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Friday, 14 June 2013

R. B. Kitaj: Diasporist art

Diasporist art is the art of movement, change, migration, contradiction, dislocation and dissonance. R.B. Kitaj was both an artist and theorist of such art; writing two manifestos on the phenomenon and creating paintings which cleaved to his “own uncanny Jewish life of study, painting, unthinkable thoughts and near death …”

Because Kitaj’s childhood was spent in the US and much of his adult life in the UK, he was something of an outsider to both countries. Before becoming a student at the Royal College of Art, he travelled widely as a merchant seaman. Befriending the likes of David Hockney, Frank Auerbach, Lucien Freud and Francis Bacon, he spent the best part of 40 years in the UK as part of the self-titled ‘School of London’ before the death of his second wife Sandra Fisher, which he blamed on negative reviews of his Tate retrospective, led to a final move to Los Angeles where he was to die in his studio by his own hand.

Kitaj defined the Diasporist artist as living and painting in two or more societies at once. It therefore seems appropriate that this retrospective is split between two venues; the Jewish Museum in London and Pallant House in Chichester.

Many of the works displayed are multilayered in their form and meaning. As works intended to provoke conversation they require our eye to roam because of the difficulty in focusing on a single part of the image. When combined with written commentaries for his Tate retrospective (inspired by the dialogical nature of Midrash) this approach in part provoked the furious reaction of some critics to the exhibition. Kitaj, however, understood his intent in terms of Diasporism:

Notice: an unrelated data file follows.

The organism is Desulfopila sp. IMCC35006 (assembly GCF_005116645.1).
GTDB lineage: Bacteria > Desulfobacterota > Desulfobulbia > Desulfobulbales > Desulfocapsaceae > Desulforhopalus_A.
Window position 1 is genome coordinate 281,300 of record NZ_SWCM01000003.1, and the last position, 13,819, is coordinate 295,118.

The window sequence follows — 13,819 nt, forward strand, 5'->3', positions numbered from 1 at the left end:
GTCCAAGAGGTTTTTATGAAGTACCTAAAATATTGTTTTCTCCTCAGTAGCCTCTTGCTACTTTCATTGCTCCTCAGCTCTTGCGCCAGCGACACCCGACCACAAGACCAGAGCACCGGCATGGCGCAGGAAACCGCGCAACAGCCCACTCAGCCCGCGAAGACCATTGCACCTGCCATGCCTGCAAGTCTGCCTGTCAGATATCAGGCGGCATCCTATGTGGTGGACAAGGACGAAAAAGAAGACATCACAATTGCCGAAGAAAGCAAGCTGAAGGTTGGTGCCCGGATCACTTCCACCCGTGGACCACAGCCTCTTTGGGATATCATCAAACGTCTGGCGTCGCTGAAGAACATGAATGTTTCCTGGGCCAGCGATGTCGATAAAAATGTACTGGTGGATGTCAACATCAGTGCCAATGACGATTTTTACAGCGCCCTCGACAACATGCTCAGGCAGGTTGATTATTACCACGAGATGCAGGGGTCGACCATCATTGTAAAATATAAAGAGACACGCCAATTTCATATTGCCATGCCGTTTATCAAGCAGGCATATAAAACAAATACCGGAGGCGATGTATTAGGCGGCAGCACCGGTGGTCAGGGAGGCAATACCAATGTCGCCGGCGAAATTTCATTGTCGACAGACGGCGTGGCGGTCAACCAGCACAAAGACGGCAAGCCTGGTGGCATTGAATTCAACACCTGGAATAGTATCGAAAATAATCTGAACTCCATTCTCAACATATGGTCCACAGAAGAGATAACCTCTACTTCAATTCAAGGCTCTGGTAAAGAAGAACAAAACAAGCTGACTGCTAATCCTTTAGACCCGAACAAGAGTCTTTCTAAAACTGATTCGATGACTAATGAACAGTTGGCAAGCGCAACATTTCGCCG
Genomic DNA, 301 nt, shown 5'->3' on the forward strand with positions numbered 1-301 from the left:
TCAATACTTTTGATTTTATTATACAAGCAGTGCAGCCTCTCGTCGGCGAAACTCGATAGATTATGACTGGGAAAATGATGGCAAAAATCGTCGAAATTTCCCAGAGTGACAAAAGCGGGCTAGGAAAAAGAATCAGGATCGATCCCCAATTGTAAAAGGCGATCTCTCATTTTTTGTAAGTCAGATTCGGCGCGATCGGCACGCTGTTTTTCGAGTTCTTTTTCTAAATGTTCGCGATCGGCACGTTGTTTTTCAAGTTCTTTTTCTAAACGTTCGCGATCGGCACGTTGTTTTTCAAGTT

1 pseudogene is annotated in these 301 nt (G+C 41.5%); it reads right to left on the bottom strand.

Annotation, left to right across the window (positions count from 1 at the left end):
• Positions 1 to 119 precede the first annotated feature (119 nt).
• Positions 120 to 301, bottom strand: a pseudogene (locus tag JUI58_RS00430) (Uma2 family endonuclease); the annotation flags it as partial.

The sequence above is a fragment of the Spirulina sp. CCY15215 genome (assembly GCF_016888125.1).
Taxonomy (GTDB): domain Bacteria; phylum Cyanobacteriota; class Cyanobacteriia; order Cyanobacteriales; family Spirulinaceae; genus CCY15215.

“Diaspora is often inconsistent and tense; schismatic contradiction animates each day. To be consistent can mean the painter is settled and at home. All this begins to define the painting mode I call Diasporism. People are always saying the meanings in my pictures refuse to be fixed, to be settled, to be stable: that's Diasporism …”

Juan De La Cruz equates the uncertainty about their role and impact felt by US soldiers in Vietnam with that felt by St John of the Cross when torn between his loyalty to the church and his involvement in the reforms of St Teresa of Avila. Kitaj’s skill as a draughtsman can be seen in the wavering pose and questioning features of the conflicted African-American soldier on a transport plane around which Kitaj has collaged the crude scenes of wartime abuses which are troubling the soldier’s conscience. His name tag is the clue to the creative dissonance Kitaj introduced into the work by linking the soldier’s conflicts to those of John of the Cross.

The Church is called to be a pilgrim people journeying in the tension of the now and not yet. As a result, we have much, potentially, to learn from Diasporist art and yet our frequent tendency is to bathe in a nostalgic yearning for days of ‘glory’ past in Christendom. Diasporism is for Kitaj an engagement with the outsider; not Jews alone, but also homosexuals, women, Palestinians, Afro-Americans, and many of the Modernist artists he so admired. Such inclusivism challenges our nostalgia revealing the hidden oppression and abuse which can accompany the accumulation of authority and power.


Lou Reed - Strawman.

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